The experts discovered that participants who ate 57 grams of almonds daily for one month had higher levels of the beneficial fat 12,13-dihydroxy-9Z-octadecenoic acid (12,13-DiHOME). This substance is known to increase the transport of fatty acid and its uptake by skeletal muscles, with the overall effect of stimulating metabolic recovery after strenuous physical activities – in their blood immediately after a session of intense exercise.
“Here we show that volunteers who consumed 57g of almonds daily for one month before a single ‘weekend warrior’ exercise bout had more beneficial 12,13-DiHOME in their blood immediately after exercising than control volunteers. They also reported feeling less fatigue and tension, better leg-back strength, and decreased muscle damage after exercise than control volunteers,” explained study lead author David Nieman, an expert in Exercise and Nutrition at the Appalachian State University.
The trial involved 38 men and 26 women aged 30-65, who did not engage in regular weight training. The scientists split them into two groups – one in which participants consumed a daily dose of almonds, and a control group in which they ate a calorie-matched cereal bar – and took blood and urine samples before and after a four-week period of dietary supplementation.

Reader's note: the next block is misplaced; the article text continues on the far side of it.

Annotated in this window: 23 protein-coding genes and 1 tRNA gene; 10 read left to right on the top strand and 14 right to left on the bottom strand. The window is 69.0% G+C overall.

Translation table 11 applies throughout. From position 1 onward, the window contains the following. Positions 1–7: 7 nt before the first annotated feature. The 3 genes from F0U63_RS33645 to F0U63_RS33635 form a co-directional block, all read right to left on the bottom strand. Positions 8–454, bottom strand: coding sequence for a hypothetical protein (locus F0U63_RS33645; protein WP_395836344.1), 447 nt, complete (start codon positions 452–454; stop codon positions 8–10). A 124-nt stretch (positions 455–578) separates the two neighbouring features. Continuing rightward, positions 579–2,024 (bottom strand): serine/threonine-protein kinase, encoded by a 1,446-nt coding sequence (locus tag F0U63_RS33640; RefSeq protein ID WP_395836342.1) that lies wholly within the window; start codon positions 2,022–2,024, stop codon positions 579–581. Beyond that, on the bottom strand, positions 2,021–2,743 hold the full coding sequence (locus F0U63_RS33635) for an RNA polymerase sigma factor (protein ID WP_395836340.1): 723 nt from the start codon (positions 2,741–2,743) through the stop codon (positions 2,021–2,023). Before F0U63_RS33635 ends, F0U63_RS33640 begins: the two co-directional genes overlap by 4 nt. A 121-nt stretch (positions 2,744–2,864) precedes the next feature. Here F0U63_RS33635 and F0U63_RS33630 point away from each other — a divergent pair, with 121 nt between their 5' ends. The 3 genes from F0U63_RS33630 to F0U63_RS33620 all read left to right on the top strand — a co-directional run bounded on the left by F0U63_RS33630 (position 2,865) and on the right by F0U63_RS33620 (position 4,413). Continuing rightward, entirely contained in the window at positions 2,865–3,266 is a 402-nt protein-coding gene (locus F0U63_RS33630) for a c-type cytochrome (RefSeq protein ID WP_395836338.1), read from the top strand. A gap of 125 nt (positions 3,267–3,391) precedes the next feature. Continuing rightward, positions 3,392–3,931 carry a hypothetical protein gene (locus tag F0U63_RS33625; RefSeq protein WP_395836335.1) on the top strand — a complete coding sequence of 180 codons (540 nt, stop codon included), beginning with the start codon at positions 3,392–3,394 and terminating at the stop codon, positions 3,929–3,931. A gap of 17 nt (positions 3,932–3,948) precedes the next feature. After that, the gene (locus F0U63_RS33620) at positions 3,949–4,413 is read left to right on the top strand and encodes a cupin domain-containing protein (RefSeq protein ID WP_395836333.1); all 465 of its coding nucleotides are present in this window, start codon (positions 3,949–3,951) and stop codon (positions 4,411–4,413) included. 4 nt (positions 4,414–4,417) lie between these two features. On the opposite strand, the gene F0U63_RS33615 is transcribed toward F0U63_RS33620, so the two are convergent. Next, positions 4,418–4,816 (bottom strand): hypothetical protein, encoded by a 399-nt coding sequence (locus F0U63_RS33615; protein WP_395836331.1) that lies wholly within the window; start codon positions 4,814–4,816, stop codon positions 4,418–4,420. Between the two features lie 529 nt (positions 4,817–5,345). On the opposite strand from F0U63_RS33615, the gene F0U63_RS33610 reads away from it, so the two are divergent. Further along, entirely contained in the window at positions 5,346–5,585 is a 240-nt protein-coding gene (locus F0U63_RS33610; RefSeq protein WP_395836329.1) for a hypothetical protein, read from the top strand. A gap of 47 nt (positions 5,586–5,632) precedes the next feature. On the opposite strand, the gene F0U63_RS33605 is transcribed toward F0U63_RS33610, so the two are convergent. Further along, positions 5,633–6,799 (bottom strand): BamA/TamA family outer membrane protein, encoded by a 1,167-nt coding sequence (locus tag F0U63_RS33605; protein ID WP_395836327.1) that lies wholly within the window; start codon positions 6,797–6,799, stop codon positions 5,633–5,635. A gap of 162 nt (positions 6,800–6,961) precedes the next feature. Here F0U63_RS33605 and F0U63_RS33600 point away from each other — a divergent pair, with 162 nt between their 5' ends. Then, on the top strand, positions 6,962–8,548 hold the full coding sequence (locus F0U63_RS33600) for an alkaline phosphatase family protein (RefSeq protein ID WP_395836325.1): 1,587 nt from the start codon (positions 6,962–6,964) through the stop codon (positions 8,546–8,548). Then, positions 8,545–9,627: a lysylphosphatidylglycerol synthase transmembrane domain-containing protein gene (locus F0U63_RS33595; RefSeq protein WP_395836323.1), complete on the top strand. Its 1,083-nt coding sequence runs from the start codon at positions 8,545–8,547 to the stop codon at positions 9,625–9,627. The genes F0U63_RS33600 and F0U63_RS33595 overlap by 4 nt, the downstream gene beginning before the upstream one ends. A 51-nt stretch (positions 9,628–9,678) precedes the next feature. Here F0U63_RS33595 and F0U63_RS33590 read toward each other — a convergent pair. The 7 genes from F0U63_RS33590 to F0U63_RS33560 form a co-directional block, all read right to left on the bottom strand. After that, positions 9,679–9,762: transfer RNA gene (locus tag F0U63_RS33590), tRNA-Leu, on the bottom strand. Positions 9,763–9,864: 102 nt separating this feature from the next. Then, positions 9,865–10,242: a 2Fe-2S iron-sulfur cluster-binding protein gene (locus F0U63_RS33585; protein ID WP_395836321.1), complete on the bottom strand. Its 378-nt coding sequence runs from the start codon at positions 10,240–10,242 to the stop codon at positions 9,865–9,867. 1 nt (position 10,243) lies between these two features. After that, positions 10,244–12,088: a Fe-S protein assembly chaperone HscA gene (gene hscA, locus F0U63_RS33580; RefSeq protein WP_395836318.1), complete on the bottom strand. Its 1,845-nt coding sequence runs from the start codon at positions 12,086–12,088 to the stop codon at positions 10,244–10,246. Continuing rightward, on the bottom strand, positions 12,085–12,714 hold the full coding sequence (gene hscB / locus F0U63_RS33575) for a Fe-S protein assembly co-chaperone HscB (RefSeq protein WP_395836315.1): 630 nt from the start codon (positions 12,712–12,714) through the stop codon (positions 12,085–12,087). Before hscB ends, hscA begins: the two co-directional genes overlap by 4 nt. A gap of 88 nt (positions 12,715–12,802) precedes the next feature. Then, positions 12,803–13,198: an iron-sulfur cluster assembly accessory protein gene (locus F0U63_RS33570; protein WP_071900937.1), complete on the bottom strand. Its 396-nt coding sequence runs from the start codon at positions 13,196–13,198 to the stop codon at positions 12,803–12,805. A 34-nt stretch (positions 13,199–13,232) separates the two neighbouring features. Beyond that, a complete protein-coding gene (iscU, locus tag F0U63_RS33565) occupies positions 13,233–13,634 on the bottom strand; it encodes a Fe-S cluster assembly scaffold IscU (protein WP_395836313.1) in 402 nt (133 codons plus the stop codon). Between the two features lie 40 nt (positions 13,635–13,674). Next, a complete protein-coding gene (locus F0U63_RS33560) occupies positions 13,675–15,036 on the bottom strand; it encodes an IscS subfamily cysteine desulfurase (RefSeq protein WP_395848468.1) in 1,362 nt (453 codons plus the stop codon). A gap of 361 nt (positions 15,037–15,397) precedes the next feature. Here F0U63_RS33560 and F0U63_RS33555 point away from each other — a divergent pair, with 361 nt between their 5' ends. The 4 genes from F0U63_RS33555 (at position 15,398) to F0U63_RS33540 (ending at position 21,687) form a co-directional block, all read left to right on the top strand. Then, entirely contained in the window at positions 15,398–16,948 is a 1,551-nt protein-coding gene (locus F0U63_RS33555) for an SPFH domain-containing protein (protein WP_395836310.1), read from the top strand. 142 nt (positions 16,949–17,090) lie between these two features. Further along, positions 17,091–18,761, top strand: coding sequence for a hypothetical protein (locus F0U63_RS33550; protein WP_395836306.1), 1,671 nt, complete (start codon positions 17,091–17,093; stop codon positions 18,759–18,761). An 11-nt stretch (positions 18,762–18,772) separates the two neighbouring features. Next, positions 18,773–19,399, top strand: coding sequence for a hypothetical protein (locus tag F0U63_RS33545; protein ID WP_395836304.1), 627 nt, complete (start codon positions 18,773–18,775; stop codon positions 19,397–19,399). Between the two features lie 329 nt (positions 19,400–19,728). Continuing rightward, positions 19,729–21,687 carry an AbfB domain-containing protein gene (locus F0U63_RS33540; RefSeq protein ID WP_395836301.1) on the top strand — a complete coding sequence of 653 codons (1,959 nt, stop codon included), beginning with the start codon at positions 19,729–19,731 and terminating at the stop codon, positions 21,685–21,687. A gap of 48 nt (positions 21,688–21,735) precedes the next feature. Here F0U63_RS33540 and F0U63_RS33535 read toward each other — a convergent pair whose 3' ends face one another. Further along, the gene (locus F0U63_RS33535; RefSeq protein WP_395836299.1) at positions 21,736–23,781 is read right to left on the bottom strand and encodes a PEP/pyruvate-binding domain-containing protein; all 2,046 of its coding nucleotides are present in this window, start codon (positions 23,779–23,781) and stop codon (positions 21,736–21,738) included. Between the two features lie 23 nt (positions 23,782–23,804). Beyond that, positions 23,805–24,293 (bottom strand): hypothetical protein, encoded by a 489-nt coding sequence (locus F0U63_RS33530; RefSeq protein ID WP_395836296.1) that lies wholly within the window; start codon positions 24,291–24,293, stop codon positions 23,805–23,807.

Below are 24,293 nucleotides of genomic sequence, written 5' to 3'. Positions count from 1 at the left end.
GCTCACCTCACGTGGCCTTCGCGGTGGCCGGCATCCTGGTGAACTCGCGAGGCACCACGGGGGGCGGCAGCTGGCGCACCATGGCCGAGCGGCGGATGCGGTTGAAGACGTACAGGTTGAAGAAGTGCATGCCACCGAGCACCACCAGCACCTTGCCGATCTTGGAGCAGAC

After a 30 second Wingate anaerobic test, a 50 meters shuttle test run, a vertical jump, and bench press and leg-back stretching exercise, additional blood and urine samples were taken, both immediately following these 90 minute sessions of intense exercise and daily for four days afterwards.
Immediately after exercise, the concentration of the beneficial 12,13-DiHOME was 69 percent higher in the blood plasma of participants in the almond group than in those in the control group (where in fact a reverse pattern was found, with the mildly toxic 9,10-Dihydroxy-12-octadecenoic acid (9,10-diHOME) being 40 percent higher).
According to the scientists, daily consumption of almonds leads to metabolic changes, downregulating inflammation and oxidative stress from exercise and enabling the body to recover faster.
“Almonds provide a unique and complex nutrient and polyphenol mixture that may support metabolic recovery from stressful levels of exercise. Almonds have high amounts of protein, healthy types of fats, vitamin E, minerals, and fiber. And the brown skin of almonds contains polyphenols that end up in the large intestine and help control inflammation and oxidative stress,” Nieman concluded.
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